The purpose of this article is to examine the inter‐war history of the Raffles Library in Singapore with the aim of understanding what the management of the library believed its role should be as well as the role others in that society considered that it should fulfill.
The article is based on historical research using archival sources.
To a great extent the management of the library narrowly construed the institution's mission in terms of appealing to that class of persons likely to become paying members – that is, the European elite and its high‐level local collaborators. Financial constraints, relations between the library and museum as well as prevalent negative attitudes regarding class and race in colonial society are likely reasons for the lack of sustained attention to non‐European populations.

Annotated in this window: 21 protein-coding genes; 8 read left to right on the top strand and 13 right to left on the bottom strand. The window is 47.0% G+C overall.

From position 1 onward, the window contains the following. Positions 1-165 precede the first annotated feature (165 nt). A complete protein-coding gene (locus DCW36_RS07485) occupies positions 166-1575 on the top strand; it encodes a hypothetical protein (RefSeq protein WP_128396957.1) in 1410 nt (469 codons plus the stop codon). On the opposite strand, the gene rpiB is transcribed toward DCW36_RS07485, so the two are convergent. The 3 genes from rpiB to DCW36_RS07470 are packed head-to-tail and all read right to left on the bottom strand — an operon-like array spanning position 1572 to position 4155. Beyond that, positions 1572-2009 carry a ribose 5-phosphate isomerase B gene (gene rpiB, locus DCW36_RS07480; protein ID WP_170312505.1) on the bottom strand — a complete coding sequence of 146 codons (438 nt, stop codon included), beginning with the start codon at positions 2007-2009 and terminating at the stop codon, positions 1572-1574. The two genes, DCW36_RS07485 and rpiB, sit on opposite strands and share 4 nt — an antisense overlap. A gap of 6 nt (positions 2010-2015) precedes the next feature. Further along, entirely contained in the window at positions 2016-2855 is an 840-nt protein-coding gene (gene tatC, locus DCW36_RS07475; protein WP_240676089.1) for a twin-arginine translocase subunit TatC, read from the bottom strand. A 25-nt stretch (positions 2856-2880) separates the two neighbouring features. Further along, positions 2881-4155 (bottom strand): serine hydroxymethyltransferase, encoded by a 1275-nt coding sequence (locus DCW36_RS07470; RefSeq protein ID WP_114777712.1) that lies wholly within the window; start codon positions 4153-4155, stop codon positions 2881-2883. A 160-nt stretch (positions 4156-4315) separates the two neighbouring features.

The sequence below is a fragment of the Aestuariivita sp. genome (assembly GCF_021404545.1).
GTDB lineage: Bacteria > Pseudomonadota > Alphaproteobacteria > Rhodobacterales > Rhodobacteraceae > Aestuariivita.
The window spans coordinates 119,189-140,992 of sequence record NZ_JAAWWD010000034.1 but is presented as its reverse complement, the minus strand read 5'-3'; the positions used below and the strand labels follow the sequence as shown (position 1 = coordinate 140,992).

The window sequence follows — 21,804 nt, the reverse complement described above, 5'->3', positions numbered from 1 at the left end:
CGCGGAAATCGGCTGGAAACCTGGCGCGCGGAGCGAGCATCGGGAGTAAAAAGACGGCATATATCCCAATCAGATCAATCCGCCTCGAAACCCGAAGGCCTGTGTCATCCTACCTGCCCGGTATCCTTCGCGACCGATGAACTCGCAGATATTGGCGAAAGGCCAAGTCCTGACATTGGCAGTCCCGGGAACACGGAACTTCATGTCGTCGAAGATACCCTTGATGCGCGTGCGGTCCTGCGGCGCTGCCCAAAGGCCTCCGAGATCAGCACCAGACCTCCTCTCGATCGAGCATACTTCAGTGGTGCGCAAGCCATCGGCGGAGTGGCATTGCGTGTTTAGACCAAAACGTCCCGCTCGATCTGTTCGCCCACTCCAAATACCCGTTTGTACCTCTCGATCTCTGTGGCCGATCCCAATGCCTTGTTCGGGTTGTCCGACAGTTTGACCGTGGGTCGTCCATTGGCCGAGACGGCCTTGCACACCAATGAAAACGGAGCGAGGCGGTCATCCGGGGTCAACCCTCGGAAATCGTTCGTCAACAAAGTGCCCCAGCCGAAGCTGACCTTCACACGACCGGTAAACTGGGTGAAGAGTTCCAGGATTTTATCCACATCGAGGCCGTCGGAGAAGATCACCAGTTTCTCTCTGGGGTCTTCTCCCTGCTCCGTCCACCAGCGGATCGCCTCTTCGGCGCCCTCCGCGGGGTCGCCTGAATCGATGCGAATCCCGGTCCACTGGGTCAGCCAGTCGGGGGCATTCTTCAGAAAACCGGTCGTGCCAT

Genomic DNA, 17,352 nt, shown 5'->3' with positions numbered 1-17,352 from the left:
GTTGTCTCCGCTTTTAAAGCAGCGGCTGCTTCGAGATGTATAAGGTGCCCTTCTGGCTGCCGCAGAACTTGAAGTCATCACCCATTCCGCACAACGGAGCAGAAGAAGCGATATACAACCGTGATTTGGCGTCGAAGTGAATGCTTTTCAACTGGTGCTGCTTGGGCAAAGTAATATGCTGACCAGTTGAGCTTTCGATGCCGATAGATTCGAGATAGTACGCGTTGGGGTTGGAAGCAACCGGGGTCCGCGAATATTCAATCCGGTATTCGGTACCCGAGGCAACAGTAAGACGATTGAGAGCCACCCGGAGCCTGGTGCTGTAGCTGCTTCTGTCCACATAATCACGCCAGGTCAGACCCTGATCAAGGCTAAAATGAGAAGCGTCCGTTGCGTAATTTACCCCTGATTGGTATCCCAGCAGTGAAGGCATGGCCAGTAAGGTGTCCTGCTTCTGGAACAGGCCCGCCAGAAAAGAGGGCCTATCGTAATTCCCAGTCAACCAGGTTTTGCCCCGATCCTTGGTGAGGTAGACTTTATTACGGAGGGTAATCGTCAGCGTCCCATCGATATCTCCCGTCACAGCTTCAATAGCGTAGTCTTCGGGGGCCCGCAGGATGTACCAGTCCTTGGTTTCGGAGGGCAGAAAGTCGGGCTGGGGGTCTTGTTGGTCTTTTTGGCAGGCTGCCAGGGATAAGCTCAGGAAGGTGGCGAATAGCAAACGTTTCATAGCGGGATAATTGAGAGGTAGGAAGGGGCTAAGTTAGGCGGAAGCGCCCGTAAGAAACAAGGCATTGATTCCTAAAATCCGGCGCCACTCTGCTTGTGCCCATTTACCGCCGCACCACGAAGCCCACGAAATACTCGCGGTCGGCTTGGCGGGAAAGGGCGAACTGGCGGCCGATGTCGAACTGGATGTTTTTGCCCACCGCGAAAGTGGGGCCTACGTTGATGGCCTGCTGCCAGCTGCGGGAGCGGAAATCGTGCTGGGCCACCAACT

The library history of much of Asia remains relatively unexplored, especially from a viewpoint that stresses the importance of social context to library structure and operation.
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